Japan’s former Prime Minister Tomiichi Murayama is urging current Prime Minister Shinzo Abe’s administration to stand by the blanket apology issued by the government in 1995 for the country’s wartime atrocities. This comes after reports have been made in the press saying Abe is considering revising the statement as some aspects of it don’t sit right with right-wing politicians in the ruling party.
“It has become an international pledge and Japan’s national policy. It’s impossible to deny it, and for that reason I trust Prime Minister Abe would observe it,” Murayama said regarding the statement that was named after him. All 10 Prime Ministers after him have endorsed the Murayama Statement, including Abe during his first term in 2007. It is seen as the ultimate expression of Japan’s remorse for its militaristic behavior during its colonial and wartime past.
Murayama, who served as the premier from 1994-1996, is also strongly urging Abe to uphold the Kono Statement, made in 1993 to apologize for the issue of the forced prostitution of Asian women during the war to serve the Japanese Imperial Army. Chief Cabinet Secretary Yoshihide Suga recently said they are looking at revisiting the interviews made with the so-called “comfort women” which were the basis for the statement. The idea of revising or even revisiting these two statements has caused outrage in the international community, particularly China and South Korea, the two most affected by Japan’s past behavior.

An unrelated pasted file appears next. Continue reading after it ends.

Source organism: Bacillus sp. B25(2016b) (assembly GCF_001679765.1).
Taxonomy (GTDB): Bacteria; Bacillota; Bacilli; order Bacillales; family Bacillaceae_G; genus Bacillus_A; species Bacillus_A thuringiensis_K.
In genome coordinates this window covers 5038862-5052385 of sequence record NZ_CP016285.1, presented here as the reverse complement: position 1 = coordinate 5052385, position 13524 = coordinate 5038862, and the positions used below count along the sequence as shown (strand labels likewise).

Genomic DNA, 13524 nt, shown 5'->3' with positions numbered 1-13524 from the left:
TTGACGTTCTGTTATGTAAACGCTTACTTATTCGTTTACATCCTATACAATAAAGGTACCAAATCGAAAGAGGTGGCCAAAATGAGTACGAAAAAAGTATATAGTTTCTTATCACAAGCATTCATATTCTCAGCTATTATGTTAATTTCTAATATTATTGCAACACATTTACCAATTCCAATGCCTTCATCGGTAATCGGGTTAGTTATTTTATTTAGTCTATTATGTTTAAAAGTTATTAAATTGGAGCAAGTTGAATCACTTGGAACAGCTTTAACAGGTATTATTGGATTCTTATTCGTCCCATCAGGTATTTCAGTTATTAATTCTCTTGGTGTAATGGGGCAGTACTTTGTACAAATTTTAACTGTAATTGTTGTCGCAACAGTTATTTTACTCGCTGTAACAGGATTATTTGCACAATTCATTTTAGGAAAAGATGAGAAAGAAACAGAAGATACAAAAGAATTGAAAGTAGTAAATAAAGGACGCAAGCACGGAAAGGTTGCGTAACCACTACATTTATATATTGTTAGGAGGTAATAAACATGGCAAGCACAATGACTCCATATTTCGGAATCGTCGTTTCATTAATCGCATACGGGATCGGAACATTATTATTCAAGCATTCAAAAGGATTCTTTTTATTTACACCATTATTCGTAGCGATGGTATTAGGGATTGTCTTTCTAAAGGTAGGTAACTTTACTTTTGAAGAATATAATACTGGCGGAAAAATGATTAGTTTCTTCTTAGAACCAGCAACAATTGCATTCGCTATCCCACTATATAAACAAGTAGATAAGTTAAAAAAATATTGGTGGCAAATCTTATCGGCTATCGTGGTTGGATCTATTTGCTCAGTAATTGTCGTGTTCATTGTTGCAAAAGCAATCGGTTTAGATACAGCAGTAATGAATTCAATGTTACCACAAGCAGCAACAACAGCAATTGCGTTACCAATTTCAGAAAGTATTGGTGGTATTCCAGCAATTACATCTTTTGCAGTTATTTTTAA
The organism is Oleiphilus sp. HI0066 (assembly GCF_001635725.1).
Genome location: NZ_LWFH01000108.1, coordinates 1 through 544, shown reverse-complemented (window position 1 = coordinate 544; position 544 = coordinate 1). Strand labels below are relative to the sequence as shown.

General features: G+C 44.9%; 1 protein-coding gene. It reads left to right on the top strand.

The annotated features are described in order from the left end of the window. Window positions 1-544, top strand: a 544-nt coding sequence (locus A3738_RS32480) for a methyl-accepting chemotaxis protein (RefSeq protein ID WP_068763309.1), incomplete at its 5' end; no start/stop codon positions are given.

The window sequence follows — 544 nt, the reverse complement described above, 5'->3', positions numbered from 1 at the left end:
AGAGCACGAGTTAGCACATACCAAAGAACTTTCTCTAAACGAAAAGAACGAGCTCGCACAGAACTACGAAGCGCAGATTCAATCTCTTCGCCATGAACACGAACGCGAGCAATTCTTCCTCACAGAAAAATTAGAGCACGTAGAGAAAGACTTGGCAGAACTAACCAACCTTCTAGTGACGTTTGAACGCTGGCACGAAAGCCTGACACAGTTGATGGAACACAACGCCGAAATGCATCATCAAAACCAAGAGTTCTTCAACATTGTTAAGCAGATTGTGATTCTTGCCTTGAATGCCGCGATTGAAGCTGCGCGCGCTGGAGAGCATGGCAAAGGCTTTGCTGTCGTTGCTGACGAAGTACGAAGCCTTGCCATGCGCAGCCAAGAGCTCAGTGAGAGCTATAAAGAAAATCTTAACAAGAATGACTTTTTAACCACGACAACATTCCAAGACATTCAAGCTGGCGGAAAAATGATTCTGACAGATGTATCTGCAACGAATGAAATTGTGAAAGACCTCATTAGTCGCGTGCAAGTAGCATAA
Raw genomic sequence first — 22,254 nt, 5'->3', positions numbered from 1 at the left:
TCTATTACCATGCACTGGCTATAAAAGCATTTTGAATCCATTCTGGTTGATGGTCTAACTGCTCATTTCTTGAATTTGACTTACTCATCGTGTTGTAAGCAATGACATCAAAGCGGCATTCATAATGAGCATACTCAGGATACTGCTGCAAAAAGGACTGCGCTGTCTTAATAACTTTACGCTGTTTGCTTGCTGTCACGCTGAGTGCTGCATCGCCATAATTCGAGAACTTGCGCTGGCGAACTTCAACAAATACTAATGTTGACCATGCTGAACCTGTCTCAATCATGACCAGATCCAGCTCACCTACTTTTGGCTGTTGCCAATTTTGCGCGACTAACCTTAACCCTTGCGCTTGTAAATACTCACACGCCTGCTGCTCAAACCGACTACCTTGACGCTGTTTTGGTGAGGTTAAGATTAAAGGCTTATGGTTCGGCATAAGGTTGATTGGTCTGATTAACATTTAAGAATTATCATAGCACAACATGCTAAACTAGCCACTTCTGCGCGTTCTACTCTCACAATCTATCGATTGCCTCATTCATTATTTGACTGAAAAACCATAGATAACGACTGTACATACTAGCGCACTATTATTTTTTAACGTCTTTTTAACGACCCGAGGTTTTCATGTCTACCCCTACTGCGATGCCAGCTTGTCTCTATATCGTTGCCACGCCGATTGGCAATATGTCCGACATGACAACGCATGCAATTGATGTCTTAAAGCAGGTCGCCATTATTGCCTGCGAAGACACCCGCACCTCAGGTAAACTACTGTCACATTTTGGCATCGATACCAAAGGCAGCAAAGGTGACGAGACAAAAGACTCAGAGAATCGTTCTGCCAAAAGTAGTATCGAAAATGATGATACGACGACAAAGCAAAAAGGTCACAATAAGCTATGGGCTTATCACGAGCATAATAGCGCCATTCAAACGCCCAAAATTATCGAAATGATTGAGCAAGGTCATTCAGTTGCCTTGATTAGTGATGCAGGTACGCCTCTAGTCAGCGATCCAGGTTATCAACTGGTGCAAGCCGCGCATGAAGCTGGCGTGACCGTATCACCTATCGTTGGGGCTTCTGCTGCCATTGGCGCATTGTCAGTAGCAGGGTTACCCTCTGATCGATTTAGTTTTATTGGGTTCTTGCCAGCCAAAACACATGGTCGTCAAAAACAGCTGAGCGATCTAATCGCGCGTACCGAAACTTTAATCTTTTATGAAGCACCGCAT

Murayama was also critical of the nationalist lawmakers’ decision to take another look at the interviews because there were no official wartime documents that support their statements. The 89-year-old former Prime Minister visited Seoul earlier this month and met with three former comfort women and afterwards he said this issue should be “settled expeditiously.”
[ via Yahoo ]